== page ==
Exterior of the Church of the Nativitiy. Credit: E.V. Grieve
Parishioners at the Church of the Nativity. The East Village church is to close as part of the reorganization by the Archdiocese of New York. Photo: Peter J. Smith for the Wall Street Journal
As for Brutalism in particular, the once rather ironic harshness of the name itself is probably responsible for some prejudice against the church at hand. But I happen to think that this church is a very interesting case to have around as that style comes up for reconsideration. Apart from the question of reinforced concrete in respect to that early masterpiece, Alison and Peter Smithson’s 1954 Huntstanton School, in England, which is actually of slender steel and glass and not concrete (bulky or not), I think there might be is an onus of a church’s looking ‘industrial.’ I do not understand this as a criticism of any building in the industrial age, unless one wanted to argue that churches ought now to look ‘post-industrial’ or even virtual, which is hardly what is intended. After all, the bay system that made the Gothic cathedrals possible was developed for barns: the point, after all, being sublimatory not escapist.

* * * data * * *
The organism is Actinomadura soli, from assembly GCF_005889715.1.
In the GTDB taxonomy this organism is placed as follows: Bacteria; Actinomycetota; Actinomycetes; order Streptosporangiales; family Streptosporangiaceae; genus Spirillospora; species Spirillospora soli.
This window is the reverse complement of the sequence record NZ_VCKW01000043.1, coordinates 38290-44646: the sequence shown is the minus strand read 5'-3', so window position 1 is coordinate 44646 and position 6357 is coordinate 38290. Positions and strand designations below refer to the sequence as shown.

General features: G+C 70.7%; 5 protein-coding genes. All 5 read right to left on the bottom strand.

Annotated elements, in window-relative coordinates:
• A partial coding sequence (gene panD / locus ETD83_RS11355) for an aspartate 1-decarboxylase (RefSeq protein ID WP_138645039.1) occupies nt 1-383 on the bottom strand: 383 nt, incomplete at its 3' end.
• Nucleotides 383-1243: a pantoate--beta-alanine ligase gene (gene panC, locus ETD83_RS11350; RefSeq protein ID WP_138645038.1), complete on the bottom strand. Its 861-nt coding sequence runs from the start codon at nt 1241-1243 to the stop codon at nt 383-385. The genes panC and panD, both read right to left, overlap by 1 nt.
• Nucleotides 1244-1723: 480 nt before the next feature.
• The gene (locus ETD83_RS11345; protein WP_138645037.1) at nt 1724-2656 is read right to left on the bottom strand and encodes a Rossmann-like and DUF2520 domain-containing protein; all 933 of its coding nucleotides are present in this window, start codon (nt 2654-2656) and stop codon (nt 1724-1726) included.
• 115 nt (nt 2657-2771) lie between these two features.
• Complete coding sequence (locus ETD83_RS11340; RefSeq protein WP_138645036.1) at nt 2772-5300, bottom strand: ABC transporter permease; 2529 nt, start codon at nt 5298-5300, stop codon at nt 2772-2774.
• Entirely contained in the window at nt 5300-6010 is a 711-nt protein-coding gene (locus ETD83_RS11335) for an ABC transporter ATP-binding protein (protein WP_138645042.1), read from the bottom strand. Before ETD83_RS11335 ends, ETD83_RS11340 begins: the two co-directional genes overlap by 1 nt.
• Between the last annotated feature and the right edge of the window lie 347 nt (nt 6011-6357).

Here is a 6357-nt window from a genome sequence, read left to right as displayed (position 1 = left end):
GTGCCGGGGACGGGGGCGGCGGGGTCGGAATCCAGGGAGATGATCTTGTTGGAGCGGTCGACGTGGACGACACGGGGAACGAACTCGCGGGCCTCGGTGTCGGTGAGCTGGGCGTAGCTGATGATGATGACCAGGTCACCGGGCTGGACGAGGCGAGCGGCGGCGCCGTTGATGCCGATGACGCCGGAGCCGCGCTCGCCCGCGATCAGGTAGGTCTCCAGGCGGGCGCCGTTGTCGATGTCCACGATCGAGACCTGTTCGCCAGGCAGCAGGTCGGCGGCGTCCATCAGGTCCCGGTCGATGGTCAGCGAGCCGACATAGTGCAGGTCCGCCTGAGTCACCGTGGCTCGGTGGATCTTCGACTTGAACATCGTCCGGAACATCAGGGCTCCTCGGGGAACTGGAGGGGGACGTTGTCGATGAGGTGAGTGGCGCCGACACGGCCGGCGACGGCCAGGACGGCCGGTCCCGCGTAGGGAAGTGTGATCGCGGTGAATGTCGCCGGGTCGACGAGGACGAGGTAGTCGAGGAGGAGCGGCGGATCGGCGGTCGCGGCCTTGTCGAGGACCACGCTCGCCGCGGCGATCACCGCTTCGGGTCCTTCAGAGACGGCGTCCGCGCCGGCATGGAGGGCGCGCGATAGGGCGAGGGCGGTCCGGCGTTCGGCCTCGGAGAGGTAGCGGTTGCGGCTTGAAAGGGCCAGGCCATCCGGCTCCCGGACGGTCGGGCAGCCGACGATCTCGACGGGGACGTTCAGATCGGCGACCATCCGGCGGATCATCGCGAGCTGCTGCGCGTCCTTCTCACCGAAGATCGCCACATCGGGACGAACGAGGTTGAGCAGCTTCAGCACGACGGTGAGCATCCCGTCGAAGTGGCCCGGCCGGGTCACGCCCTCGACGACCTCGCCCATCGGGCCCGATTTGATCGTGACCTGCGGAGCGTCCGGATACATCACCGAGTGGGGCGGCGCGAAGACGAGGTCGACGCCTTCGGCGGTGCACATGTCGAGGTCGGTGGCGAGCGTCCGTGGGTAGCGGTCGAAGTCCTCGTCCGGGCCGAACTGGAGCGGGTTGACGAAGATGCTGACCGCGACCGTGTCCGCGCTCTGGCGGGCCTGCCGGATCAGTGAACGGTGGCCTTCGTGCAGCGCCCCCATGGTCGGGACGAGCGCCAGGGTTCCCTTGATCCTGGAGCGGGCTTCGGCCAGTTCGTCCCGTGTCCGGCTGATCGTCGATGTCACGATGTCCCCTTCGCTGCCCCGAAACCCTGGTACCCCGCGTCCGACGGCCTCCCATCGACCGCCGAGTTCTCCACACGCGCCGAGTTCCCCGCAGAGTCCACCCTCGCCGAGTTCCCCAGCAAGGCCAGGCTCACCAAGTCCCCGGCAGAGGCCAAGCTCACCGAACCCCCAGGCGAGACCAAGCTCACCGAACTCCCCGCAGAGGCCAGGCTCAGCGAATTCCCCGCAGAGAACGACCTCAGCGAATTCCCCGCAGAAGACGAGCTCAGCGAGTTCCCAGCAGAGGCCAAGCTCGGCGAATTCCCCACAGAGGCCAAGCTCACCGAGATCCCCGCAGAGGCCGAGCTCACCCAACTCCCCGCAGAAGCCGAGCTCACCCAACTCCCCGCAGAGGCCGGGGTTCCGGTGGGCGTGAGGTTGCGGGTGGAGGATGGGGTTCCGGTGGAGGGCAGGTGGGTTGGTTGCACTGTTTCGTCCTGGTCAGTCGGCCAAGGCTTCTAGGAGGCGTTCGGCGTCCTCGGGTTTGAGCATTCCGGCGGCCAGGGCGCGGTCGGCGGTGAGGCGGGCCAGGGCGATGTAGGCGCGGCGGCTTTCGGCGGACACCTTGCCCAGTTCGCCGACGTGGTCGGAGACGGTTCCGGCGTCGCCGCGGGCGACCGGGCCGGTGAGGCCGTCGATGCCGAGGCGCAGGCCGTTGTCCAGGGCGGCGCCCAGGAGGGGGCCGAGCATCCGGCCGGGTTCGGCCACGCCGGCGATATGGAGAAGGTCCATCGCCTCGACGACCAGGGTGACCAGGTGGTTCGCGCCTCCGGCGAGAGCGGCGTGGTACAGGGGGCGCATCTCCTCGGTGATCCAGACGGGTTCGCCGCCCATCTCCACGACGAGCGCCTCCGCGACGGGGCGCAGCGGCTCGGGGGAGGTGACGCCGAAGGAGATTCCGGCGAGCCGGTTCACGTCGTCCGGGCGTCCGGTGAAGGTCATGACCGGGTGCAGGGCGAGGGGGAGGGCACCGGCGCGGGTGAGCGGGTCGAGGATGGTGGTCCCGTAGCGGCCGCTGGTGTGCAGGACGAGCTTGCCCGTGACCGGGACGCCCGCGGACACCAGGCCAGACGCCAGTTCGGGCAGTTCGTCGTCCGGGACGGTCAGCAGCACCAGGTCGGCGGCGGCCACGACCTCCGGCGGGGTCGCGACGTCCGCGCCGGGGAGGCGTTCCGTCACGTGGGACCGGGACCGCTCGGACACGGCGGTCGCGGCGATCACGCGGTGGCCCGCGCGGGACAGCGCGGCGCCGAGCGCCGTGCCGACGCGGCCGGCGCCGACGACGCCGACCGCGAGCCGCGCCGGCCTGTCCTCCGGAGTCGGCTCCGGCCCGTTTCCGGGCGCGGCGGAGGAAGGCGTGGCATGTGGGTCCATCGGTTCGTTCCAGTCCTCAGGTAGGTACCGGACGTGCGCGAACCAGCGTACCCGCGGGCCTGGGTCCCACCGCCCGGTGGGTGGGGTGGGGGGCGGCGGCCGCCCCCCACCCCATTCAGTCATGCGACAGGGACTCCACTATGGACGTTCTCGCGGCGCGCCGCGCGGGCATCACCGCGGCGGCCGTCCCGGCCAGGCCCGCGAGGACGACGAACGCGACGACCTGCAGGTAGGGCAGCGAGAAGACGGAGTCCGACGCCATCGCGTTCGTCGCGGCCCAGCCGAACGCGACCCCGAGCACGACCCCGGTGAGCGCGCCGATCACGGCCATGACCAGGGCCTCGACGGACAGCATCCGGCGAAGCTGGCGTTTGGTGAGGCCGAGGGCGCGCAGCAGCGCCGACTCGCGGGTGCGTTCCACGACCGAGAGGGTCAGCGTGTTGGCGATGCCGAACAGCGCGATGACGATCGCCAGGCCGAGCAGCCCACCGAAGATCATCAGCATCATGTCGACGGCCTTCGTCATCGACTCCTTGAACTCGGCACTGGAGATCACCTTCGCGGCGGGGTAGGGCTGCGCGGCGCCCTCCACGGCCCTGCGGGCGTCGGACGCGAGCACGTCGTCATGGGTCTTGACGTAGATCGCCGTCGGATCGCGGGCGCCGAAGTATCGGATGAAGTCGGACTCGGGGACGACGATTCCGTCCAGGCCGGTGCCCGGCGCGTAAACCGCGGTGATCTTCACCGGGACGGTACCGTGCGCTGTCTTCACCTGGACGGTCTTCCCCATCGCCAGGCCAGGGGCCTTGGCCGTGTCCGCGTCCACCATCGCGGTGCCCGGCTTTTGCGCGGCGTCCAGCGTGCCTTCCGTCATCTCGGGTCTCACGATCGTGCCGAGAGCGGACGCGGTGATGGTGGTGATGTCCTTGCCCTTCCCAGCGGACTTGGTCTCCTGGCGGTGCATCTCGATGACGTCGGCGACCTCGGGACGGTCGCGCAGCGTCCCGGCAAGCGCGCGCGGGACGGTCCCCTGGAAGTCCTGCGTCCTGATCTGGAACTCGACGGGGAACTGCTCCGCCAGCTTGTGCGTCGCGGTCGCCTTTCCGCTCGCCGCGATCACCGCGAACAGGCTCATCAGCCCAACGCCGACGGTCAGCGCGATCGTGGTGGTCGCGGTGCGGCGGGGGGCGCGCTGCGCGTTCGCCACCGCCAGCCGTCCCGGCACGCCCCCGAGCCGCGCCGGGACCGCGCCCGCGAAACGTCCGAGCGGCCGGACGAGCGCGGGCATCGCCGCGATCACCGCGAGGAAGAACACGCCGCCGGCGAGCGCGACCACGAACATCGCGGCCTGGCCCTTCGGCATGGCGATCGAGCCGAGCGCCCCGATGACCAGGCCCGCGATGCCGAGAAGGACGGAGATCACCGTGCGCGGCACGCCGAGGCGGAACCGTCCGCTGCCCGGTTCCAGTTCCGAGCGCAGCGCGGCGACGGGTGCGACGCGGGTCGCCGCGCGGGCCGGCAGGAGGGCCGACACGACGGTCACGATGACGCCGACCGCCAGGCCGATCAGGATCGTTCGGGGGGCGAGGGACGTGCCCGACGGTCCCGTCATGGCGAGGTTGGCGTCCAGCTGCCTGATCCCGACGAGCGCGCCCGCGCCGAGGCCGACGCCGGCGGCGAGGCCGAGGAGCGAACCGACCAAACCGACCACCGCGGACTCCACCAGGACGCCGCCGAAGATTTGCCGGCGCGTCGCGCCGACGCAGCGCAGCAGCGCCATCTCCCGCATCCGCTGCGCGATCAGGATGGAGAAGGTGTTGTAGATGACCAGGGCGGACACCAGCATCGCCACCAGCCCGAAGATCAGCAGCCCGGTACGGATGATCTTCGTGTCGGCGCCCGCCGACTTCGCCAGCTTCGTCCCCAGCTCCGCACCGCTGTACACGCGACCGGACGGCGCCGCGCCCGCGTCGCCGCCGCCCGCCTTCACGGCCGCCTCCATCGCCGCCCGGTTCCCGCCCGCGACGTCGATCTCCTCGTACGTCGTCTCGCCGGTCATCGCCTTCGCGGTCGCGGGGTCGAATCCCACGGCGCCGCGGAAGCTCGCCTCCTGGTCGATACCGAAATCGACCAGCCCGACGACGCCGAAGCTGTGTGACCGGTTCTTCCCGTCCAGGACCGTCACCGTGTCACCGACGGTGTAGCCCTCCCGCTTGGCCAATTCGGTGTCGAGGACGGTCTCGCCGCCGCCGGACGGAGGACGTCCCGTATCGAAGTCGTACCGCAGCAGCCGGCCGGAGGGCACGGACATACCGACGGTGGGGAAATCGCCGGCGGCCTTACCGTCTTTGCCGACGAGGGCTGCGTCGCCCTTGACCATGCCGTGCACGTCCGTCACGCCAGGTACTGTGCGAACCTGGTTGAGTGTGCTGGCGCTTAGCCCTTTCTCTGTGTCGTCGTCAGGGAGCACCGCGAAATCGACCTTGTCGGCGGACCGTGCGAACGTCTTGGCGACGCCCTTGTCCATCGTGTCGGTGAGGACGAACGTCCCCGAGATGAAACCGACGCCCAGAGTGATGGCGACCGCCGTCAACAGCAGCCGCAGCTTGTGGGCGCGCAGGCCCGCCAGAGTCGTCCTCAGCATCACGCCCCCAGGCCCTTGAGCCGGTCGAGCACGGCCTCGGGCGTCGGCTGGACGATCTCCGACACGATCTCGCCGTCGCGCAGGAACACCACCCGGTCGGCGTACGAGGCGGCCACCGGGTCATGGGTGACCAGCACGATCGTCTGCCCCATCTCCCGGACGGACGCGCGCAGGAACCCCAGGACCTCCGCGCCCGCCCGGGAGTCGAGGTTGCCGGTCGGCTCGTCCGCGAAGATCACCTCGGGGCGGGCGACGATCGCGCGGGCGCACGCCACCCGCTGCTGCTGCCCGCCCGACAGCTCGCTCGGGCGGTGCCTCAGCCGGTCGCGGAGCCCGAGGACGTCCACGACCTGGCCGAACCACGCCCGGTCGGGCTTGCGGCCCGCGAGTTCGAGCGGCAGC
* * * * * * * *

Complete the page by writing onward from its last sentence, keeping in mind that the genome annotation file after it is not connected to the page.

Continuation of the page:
The actual Church of the Nativity, built in 1968-70, by Genovese & Maddalene, on Second Avenue between East Second and Third Streets, in Manhattan, already replaced what itself should probably have been a listed building: a wooden Greek Revival building, originally the Second Avenue Presbyterian Church, 1832, by Town & Davis. Normally I would root for them, since my very first article was on Town & Davis (J SAH, 1966), though the first edition of the A.I.A. Guide (1967) says only of that building at that time, “Now a seedy and uncared for remnant”. I only really know Genovese & Maddalene’s now closed church from the outside, having only been inside once very briefly, though liking it. But I do know the outside quite well, since I like to frequent the Friday night meetings of the Catholic Worker, around the corner, a fact which is about to become relevant.